11. Last week Buys was still in two minds on whether or not he would be racing. “My body took quite a hammering during the Cape Pioneer Trek. My legs are tired,” Buys complained. But as a moth can't resist a flame so Buys simply can't resist competing in the Nissan TrailSeeker races it would seem. On Thursday he decided he was going to race and he made no secret as to what his goal was. “I will definitely not be racing to finish second. I love competing in the Nissan TrailSeeker Series as the racing is always fast and exciting and it is guaranteed that you will be racing through some challenging technical sections” said Buys last week. It should be no surprise that Gawie Combrinck (Westvaal/Bell Cycles) attacked early on during Saturday’s race. He realized racing from the front is a sure way to “cement” his overall victory in the Nissan TrailSeeker Series. It might also have been that Combrinck wanted to finish in style leaving no doubt about whom the strongest rider throughout the series was. Being the seasoned campaigner he is, Buys decided to play the waiting game. “Matthew (Brittain), the Olympic gold medal rower was with me. At times he was getting worried about Gawie being out in front on his own. I told Matthew to relax it would be good for Gawie to sweat it out on his own for a little bit longer especially since the conditions were quite windy." “We made sure that we could see Gawie at all times which meant that he never had more than a minute lead on us. We caught up with him with about 20km to go. For the next 15km pretty much nothing happened. We just rode together at a nice steady tempo." “I saw an opportunity to attack when we got to quite a tricky technical section about 5km from the finish. I just led my breaks go and soon I was out in front on my own,” Buys said. His winning time for the 70km race was 2 hours 12 minutes and 56 seconds. Brittain was second in 2:13:45 and Combrinck third in 2:13:59. By finishing third Combrinck ensured that he is the overall winner of the Nissan TrailSeeker Series. Robyn de Groot (Biogen) raced to her second consecutive victory winning the women’s race in 2:35:12. Christine Janse van Rensburg was second in 2:38:56. Image credit: Zoon Cronje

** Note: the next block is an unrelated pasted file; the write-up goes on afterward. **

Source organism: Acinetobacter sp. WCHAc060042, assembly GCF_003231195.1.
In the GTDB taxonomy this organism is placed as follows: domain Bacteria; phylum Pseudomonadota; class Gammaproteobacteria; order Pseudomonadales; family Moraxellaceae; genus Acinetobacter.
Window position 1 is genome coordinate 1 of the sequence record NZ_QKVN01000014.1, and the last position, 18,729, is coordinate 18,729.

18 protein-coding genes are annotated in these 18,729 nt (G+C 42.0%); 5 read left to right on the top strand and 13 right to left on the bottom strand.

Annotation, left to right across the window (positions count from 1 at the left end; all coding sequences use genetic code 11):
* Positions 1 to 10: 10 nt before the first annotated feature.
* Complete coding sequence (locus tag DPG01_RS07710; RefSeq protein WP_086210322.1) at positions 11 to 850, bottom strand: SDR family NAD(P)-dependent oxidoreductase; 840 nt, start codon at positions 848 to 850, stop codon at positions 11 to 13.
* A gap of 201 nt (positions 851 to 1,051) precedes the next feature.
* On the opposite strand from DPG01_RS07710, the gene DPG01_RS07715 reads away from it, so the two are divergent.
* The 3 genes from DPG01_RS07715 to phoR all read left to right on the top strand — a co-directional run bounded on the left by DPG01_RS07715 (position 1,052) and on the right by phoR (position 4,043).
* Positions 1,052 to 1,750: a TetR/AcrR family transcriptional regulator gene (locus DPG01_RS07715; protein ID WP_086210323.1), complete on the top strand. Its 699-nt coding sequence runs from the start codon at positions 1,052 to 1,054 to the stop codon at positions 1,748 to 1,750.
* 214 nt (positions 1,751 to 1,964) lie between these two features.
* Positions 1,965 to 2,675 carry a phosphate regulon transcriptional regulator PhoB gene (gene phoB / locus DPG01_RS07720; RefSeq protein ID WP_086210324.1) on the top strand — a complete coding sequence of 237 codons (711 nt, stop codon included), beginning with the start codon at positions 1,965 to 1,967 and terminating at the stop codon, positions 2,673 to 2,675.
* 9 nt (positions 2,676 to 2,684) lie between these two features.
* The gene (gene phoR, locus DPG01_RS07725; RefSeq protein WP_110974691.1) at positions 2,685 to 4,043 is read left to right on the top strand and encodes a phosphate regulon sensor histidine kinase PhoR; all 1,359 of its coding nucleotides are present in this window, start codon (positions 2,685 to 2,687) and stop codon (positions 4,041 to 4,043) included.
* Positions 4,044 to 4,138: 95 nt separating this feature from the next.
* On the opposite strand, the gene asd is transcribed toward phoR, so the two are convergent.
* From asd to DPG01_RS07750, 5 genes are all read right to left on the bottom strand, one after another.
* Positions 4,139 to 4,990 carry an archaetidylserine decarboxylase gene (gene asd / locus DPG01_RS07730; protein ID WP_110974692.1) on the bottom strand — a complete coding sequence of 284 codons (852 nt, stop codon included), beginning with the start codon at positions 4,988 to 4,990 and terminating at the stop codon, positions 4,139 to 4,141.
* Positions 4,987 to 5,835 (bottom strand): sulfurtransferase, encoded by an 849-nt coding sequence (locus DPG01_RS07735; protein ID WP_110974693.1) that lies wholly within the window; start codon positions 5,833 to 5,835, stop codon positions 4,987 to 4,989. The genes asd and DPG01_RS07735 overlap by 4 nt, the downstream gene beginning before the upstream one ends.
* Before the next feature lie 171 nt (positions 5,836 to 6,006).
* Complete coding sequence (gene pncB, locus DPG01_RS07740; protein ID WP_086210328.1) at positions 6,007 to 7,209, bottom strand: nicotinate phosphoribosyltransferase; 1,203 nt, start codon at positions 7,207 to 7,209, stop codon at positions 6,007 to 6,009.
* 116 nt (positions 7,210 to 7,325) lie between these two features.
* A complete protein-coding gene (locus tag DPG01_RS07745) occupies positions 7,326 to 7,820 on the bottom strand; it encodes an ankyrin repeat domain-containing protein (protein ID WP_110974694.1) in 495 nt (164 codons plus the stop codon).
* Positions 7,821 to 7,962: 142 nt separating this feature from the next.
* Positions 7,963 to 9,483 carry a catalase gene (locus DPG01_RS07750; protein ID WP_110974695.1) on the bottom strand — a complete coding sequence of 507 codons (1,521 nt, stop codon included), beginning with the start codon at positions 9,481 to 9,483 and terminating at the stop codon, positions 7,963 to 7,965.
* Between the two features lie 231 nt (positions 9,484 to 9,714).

12. The looped route – starting and finishing in Worcester – included some back-breaking climbs and rocky surfaces, giving rise to many tyre problems throughout the field. The sun also made conditions difficult for some of the backmarkers. Matthys Beukes and Philip Buys of Scott Factory Racing celebrate winning the 111km Stage 4 during stage 4 of the 2015 Absa Cape Epic Mountain Bike stage race from HTS Drostdy in Worcester. // Photo by Shaun Roy/Cape Epic/SPORTZPICS. But the top contenders for the overall win all managed to get through without much drama and the yellow zebra jersey remained on the shoulders of the Investec-Songo-Specialized team of Swiss Christoph Sauser and his Czech teammate Jaroslav Kulhavy. An elated Buys admitted after crossing the finish line that he and Beukes (Scott Factory Racing) had taken a “long shot” gamble by breaking away inside the first hour. “We went hard from the start,” he said. “I said to Matthys that I couldn’t hold the pace for another three hours, so we backed off". “But then I started feeling better and the gap just kept growing. Towards the end we controlled it … accelerating when we felt good,” said Buys. At one stage the lead had grown to over six minutes, but the big guns behind them – not too concerned about Buys and Beukes because they are not a threat in the overall general classification – closed it down a bit over the three closing “Skyscraper” climbs. Topeak Ergon’s Kristian Hynek of the Czech Republic and Austrian Alban Lakata finished together with Sauser and Kulhavy, three-and-a-half minutes behind the South Africans. Kristian Hynek of Topeak Ergon Racing leads the chasing group during stage 4. // Photo by Nick Muzik/Cape Epic/SPORTZPICS Sauser said he had been “worried about this stage … there are very sharp rocks and you have to be careful”. He added that there had also been a lot of thorns on the course: “At one stage I could see more thorns in my tyre than tyre.” Sauser and Kulhavy generally rode conservatively and to protect the yellow jersey on the day: “Every day wearing the yellow is like winning a break point in tennis and today was another set won,” smiled Sauser. Hynek and Lakata remain in second place overall, with Spain’s Jose Hermida and Dutch partner Rudi van Houts (Multivan Merida) in third. Four time winner Karl Platt of Germany and Swiss partner Urs Huber are fourth after losing another two minutes to the leading teams on Wednesday. Lakata said they had been happy with second “but we want to be more happy and win a stage”. “We tried to put the Specialized guys under pressure … but unfortunately it didn’t work,” said Lakata. Hynek and Lakata are both good climbers and might fancy their chances of closing the gap on Thursday’s 117km route from Worcester to Wellington, which includes some extended climbs. Buys and Beukes’s heroics put them ahead of the rest of the other teams from the continent and into the Absa African special jersey. Darren Lill and Waylon Woolcock (RED-E Blend) had been leading the race for the jersey before the stage but lost more than eight minutes on the Scott pair. They are now two minutes behind them in the overall standings. Stage Results1. Scott Factory Racing 7-1 Philip Buys (South Africa) 7-2 Matthys Beukes (South Africa) 4:19.19,0 2. Topeak Ergon 1-1 Kristian Hynek (Czech Republic) 1-2 Alban Lakata (Austria) 4:22.50,5 +3.31,5 3. Investec-Songo-Specialized 2-1 Christoph Sauser (Switzerland) 2-2 Jaroslav Kulhavy (Czech Republic) 4:22.50,6 +3.31,6 Overall Results1. Investec-Songo-Specialized 2-1 Christoph Sauser (Switzerland) 2-2 Jaroslav Kulhavy (Czech Republic) 19:05.20,4 2. Topeak Ergon 1-1 Kristian Hynek (Czech Republic) 1-2 Alban Lakata (Austria) 19:12.42,2 +7.21,8 3. Multivan Merida 6-1 Jose Hermida (Spain) 6-2 Rudi van Houts (Netherlands) 19:18.05,9 +12.45,5 4. Bulls 4-1 Karl Platt (Germany) 4-2 Urs Huber (Switzerland) 19:20.10,9 +14.50,5 5. Novus OMX Pro 23-1 Martin Gujan (Switzerland) 23-2 Fabian Giger (Switzerland) 19:49.31,3 +44.10,9 6. Meerendal Centurion Vaude 5-1 Jochen Kaess (Germany) 5-2 Daniel Geismayr (Austria) 19:52.48,0 +47.27,6 7. Scott Factory Racing 7-1 Philip Buys (South Africa) 7-2 Matthys Beukes (South Africa) 19:53.09,7 +47.49,3 8. RED-E Blend 36-1 Darren Lill (South Africa) 36-2 Waylon Woolcock (South Africa) 19:55.14,8 +49.54,4 9. USN #1 11-1 Rourke Croeser (South Africa) 11-2 Travis Walker (South Africa) 20:03.07,5 +57.47,1 10. EAI South Africa 33-1 Gawie Combrinck (South Africa) 33-2 Johann Rabie (South Africa) 20:08.08,6 +1:02.48,2